That said, Mexico’s government will always face opposition and interference from beyond its borders. In fact, MORENA’s electoral triumph has occurred despite a coordinated international campaign between the US Drug Enforcement Agency, Western think tanks and media to paint AMLO and MORENA as being in league with Mexico’s drug cartels. During the presidential debates, the conservative candidate, Xóchitl Galvez, repeatedly called Sheinbaum a “narco candidate,” to no avail.

As I noted in February, the accusations were unsubstantiated and their main source was a DEA informant who had earned a reputation for fabricating testimonies. The “exposé,” published simultaneously by two US publications and a German broadcaster, came just eight months after the Mexican government locked horns with the DEA over revelations that the agency had run a covert, 18-month incursion into Mexican territory, in direct contravention of Mexico’s 2020 National Security Law. In the end, these attempts by the DEA and international media to hijack the political debate ended up backfiring, as I warned could happen:

Most of Mexico’s corporate press will happily lap up and amplify any allegations against AMLO or Sheinbaum, whether demonstrably true or false. That said, it is unlikely that these allegations will have any material impact on Mexico’s elections and could end up backfiring. My guess is that those who already despise AMLO will despise him a little more while those who support him will continue to do so, just more fervently. In other words, it will help to fuel political polarisation in the country while increasing distrust of the DEA among AMLO supporters, who continue to represent over 60% of voters.

In fact, AMLO, now in his last year in office, is the second most popular national leader in the world after India’s Prime Minister Narendi Modi. I would argue that the main reason for this is that Mexico’s economy has fared far better than AMLO’s doomsaying detractors have consistently predicted over the past five years. In the IMF’s latest nominal GDP forecasts, in December 2023, Mexico placed 12th in the ranking of the world’s largest economies, having overtaken Spain, Australia and South Korea in the past two years.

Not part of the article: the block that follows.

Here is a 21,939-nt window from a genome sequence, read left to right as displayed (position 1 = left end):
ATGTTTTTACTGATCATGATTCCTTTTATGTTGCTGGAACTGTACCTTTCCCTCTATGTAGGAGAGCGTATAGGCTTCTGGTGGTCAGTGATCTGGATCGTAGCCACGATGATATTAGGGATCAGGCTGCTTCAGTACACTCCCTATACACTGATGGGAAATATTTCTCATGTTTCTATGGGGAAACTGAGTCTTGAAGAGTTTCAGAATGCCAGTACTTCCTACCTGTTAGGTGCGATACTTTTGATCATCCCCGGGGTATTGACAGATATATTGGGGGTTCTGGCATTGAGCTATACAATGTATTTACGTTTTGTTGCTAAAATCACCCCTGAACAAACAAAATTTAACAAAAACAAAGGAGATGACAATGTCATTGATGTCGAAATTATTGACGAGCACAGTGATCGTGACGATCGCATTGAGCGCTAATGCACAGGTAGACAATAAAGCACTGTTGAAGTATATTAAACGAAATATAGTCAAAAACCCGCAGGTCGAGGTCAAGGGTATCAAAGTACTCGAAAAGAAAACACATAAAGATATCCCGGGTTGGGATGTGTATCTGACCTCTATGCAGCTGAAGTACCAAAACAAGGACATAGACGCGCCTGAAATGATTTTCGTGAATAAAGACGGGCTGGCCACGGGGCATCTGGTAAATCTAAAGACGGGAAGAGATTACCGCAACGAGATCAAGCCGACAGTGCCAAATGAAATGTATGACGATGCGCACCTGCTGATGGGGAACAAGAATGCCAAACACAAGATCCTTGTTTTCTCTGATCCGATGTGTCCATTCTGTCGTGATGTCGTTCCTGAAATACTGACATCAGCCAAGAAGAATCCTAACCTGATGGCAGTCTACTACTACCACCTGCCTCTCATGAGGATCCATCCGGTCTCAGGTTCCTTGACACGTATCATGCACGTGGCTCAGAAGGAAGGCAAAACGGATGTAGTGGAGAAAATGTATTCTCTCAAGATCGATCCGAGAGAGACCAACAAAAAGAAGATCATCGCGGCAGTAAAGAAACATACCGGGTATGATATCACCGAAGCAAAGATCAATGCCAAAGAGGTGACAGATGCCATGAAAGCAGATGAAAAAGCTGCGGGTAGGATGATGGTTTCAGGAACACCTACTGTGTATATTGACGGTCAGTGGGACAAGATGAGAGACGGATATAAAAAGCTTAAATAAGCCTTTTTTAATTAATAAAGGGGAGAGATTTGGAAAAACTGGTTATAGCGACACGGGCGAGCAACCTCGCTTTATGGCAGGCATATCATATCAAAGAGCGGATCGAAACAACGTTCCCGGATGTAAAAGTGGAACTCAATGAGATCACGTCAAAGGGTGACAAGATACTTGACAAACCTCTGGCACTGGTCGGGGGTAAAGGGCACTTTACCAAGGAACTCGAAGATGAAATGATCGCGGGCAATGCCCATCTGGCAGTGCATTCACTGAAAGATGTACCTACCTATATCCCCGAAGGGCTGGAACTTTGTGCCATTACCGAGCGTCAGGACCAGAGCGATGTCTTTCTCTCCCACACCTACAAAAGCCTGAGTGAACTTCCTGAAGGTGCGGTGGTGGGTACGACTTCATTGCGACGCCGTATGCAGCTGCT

Given the economic sweet spot Mexico finds itself in right now, with the peso strong, unemployment at its lowest level in 20 years and investment pouring into the country from companies looking to take advantage of the nearshoring trend, all Sheinbaum had to do on the campaign trail was pledge to continue where AMLO left off while refusing to be goaded by the opposition’s “go-negative” campaign. Which is what she did.

As Hackbarth documents, her 100-point program includes “extending social programs and scholarships, continuing annual minimum-wage increases, consolidating Mexico’s push toward national health care, building a million affordable homes on a rent-to-buy plan, constructing seven long-distance train lines, mandating that companies investing in the “nearshoring” phenomenon provide higher wages and benefits, and — in what is certain to continue raising the hackles of multinational energy interests — a public sector–led energy transition building on Mexico’s state-owned oil, electricity, and lithium companies.”

The hackles have been raised throughout AMLO’s five-and-a-half-year mandate, with Western media, NGOs and think tanks relentlessly trying to depict AMLO as a threat to both Mexico’s economy and democratic system. In 2018, the Financial Times‘ Latin American editor, John Paul Rathbone, described him as a bigger threat to liberal democracy than Brazil’s strongman president Bolsonaro.

 

Contrast The Economist‘s depiction of AMLO with Time magazine’s near-messianic treatment of his predecessor Enrique Peña Nieto, whose PRI government would end up being one of the most corrupt of modern times. [Peña Nieto, like two other former presidents of Mexico, Carlos Salinas de Gotari and Felipe Calderon, is now a full-time resident of Spain].Gema Kloppe-Santamaría on Twitter: "Can we talk about Mexican politics beyond the language of saviors and messiahs? Can we move beyond the false notion that Mexico can or should be "saved" by

In 2022, the Index on Corruption, a London-based NGO that has been around since the Cold War and which bashfully describes itself as “the global voice of free expression,” even named him as “tyrant of the year.” As we reported at the time, the NGO’s donors include the Charles Koch Foundation, George Soros’ Open Society Foundations, Google, Facebook, the European Commission and the National Endowment for Democracy (NED).

The irony was palpable: a non-profit whose stated mission is to defend free expression and combat censorship worldwide accepting funding not only from three of the companies that, partly at the behest of certain governments, did more than just about any other to censor online information and debate in 2022 but also NED, which has spent the past 40 years trying to pull off soft coups and colour revolutions in Latin America, Asia and Eastern Europe.

Looking Ahead